Chris Capuano Home DET
Scott Kazmir Home MIN
Trevor Bauer Home TEX
James Shields Home SF
Hisashi Iwakuma Away BAL
Sonny Gray Home TB
Jered Weaver Home BOS
Yu Darvish Away HOU
Jeff Samardzija Home TB
Jose Quintana Away SEA
Garrett Richards Away LAN

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Mock Draft: 2-16-14

Draft Board Fantasy Baseball

Source: Arturo Pardavila III

I sat down to a 10-team, ESPN, mock draft today and wanted to share the results along with some analysis of certain picks. For this particular draft, I had the number two pick and Mike Trout fell to me. The rest of the results are below:






C Geovany Soto
1B Albert Pujols
2B Howie Kendrick
3B Xander Bogaerts
ss Brad Miller
MI Logan Forsythe
CI Logan Morrison
OF Mike Trout
OF Alex Gordon
OF Kole Calhoun
OF Rajai Davis
OF Lorenzo Cain
UTIL Victor Martinez
P Chris Sale
P Koji Uehara
P Danny Salazar
P Grant Balfour
P Drew Smyly
P Rick Porcello
P Kevin Gausman
P Jose Quintana
P Garrett Richards
B Jesus Guzman
B L.J. Hoes
B Michael Pineda

After selecting Trout with my 1st pick, I came back with another Angel, Albert Pujols in the second round. Value wise, there were a few players on the board higher than Pujols (all pitchers) but I felt I could grab one right after the turn. In fact that is exactly what I did, taking Chris Sale in the 3rd round to anchor my rotation. After waiting for the draft to come back around to me, I quickly snatched up Alex Gordon, who I feel is an underrated fantasy option. I then gladly picked up Koji Uehara with my 5.2 selection.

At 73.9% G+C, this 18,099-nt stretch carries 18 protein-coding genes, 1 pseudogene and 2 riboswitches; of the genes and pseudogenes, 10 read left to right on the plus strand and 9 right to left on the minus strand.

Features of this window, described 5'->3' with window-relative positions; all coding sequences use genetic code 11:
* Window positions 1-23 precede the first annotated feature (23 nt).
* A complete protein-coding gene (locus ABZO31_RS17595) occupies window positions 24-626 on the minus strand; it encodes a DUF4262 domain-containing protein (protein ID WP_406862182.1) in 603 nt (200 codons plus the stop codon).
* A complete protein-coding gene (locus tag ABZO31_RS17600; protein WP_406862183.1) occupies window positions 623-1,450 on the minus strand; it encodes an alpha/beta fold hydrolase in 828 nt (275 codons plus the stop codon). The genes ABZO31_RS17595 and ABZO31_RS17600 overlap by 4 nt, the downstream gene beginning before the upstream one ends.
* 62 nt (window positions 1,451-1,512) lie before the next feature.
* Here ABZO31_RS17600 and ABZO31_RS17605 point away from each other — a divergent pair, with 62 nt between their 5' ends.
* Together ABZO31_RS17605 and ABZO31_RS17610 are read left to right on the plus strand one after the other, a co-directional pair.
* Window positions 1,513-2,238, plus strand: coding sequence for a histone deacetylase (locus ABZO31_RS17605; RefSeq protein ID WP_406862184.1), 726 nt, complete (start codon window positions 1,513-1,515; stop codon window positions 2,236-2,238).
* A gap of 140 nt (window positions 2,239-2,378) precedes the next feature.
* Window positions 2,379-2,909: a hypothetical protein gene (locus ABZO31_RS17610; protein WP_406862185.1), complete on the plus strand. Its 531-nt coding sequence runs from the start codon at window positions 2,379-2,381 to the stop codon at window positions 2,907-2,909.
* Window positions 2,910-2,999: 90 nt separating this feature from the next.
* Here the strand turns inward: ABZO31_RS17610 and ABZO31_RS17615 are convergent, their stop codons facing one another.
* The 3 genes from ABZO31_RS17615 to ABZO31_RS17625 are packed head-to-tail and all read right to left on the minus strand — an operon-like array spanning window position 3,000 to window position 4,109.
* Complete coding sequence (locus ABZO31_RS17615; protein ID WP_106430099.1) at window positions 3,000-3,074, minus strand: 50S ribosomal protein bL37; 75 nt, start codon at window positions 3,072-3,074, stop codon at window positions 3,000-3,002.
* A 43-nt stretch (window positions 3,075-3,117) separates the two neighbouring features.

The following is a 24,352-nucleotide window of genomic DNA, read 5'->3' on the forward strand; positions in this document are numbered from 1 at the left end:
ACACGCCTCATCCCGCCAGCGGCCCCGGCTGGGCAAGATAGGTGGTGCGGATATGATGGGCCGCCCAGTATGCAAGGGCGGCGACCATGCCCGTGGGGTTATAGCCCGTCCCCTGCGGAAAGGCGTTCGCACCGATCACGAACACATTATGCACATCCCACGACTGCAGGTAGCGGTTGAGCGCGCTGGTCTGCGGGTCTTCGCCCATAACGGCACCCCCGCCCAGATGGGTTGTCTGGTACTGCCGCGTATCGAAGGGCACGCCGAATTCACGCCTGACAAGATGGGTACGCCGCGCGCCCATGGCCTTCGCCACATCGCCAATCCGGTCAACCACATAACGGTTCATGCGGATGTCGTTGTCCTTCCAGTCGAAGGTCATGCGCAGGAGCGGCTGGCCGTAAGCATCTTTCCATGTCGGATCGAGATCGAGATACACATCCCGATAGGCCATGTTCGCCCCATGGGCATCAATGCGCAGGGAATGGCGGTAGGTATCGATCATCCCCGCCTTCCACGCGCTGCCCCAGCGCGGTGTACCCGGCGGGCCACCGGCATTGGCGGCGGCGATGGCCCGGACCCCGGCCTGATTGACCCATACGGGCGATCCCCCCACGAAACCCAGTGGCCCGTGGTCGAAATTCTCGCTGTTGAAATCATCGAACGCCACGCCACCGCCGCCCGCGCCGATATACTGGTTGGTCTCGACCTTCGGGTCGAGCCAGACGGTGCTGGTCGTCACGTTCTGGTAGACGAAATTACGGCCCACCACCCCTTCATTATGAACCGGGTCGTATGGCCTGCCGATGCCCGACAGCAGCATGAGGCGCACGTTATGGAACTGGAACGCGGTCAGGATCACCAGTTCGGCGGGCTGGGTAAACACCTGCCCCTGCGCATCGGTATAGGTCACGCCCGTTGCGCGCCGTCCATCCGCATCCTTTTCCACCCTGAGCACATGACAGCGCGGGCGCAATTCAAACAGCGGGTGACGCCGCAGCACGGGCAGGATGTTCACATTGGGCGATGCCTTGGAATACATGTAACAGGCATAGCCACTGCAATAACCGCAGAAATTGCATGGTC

Some other thoughts on this draft:

  • I would not feel great about my starting pitching heading into the year. This is strange to say in the sense that all of the guys on my starting staff are targets of mine, but I feel I’ve exposed myself to too much youth/risk other than Sale and Porcello. Smyly, while I expect great numbers while he’s pitching, will certainly be on an innings limit this year and the same could be said for Danny Salazar. If Gausman earns a rotation spot out of camp, my worries quickly starts to turn towards excitement.
  • One of Garrett Richards and/or Jose Quintana should settle into a solid stat gather role for my starting staff.
  • I went with two closers as that is how the draft fell to me. I’m not one who requires two closers in an AL-Only league as not every team will be able to acquire two. In this case it worked out and I’ll take the saves where I can. Because of this I did not spend other pitching or bench spots on speculative closer adds.
  • Victor Martinez is a player I see myself owning everywhere. In fact, I’ve drafted him in every mock and in my Draft Champion League already this season. He’s always sitting alone in my $25.00 tier for a round or two as I wait for his value to continue to build and then I select him. There’s talk he could see some time behind the dish this season and you know he’ll play first base when Miguel Cabrera needs a day at DH. Don’t worry about his UTIL only eligibility, I think that could change in season. He’s also a great BA or OBP stabilizer.
  • It was weird only having to draft one catcher. In theory I should have jumped in before the Soto Tier, but honestly, a starting catcher, in Texas, with some power isn’t a horrible choice, especially when considering how late you can wait on him.